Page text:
Kerak Telor – Jakarta’s National Omelette

By Tris Marlis - Monday, Mar 25, 2013

Jakarta is known as the melting pot of the whole archipelago. It is where you can find street food from all over Indonesia, with borrowed accents from the rest of the world. There is one particular street snack that is a signature of the Betawi people, the natives of Jakarta, known as Kerak Telor – a crispy omelette with toasted glutinous rice. However, this snack is almost extinct in Jakarta.


The crispy glutinous rice omelette – Kerak Telor


Betawians (Batavians) are an ethnic group with an interesting mix, including British, Chinese, Arabian, Malay and Portuguese. Kerak telor is a simple snack that represents that rich culture, with hints of each of that culinary heritage- with glutinous rice, done like a frittata, has chillis, dessicated coconut and eating like a pancake.


When we asked an Indonesian culinary expert and writer, Mr Marchellinus Hanjaya, the reason behind its disappearance, he explains: “The traditional Betawi people have moved in droves to suburb area, since the rapid development happened about 10 to 15 years ago and hence there is a lesser demand for it there. Secondly, it somehow became inferior due to the invasion of the fast food and western food tradition.”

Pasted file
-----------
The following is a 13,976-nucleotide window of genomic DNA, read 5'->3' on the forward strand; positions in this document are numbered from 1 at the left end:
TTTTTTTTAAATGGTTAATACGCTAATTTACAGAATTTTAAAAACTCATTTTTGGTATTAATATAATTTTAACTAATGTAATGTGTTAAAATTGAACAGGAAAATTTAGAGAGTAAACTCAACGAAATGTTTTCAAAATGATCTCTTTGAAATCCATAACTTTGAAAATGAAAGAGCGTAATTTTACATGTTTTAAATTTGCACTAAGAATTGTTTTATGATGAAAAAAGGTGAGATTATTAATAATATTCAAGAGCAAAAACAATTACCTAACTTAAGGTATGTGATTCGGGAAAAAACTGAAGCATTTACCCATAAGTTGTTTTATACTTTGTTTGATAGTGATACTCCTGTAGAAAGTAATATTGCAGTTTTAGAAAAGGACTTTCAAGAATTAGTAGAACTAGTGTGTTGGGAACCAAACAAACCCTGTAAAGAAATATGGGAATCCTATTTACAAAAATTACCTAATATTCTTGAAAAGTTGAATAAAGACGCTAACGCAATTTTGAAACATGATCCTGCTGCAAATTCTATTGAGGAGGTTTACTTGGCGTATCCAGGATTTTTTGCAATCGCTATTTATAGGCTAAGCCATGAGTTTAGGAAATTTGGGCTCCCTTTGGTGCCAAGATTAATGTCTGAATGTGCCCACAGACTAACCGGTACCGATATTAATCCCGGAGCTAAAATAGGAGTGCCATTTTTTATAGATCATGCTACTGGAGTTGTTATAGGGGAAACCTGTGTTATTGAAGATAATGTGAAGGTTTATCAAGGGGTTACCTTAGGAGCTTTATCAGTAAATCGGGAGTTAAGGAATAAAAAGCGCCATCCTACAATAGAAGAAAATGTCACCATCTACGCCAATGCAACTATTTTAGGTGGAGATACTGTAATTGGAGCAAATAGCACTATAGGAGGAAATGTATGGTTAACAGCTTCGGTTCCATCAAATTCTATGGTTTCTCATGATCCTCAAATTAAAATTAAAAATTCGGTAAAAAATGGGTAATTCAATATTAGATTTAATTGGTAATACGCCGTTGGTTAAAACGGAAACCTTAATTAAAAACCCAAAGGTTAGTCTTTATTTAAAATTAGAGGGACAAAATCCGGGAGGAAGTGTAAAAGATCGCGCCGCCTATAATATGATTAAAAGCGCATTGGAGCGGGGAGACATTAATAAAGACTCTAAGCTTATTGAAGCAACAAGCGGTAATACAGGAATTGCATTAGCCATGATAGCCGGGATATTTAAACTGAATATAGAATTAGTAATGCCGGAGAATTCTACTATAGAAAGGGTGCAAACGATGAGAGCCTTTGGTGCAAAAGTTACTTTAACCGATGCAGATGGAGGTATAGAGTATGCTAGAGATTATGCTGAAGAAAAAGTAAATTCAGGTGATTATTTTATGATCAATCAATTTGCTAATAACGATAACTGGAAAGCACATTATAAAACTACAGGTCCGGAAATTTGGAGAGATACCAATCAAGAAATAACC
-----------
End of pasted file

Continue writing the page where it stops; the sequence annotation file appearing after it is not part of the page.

Kerak Telor also became less popular among street food vendors, possibly because it’s a delicacy that is delicately hand made and fans have high expectations of this snack, which can only be made upon order. It cannot be masses produced.


A Kerak Telor vendor at Kebon Jeruk


To make Kerak Telor, pre-soaked glutinous rice is first toasted on a pan until crispy before eggs are added, creating a roasting and crispy frittata. The cook has to artfully spread the toasted rice and ensure the edges are perfectly roasty and fragrant before dousing it with the egg. When the omelette is half-cooked, the pan is flipped and the omelette that is in direct contact with charcoal fire will be burned until the crust is nicely charred and crispy. Spicy grated coconut and minced dried shrimps are topped over. The whole process takes about five minutes, one portion at a time and each portion sells for only Rp. 12,000 (around S$1.50).


Today, Kerak Telor is considered a festive food, served during festivals like the annual Jakarta Fair on June and July. It’s the only period in Jakarta when Kerak Telor can be easily found.


Look out for a Kerak Telor vendor from Jakarta at our World Street Food Congress Jamboree. A team of street food experts will make them fresh on the spot simultaneously so wait time will be short. It will probably be the one and only time to try this delicacy in Singapore. Stay tune for details at www.wsfcongress.com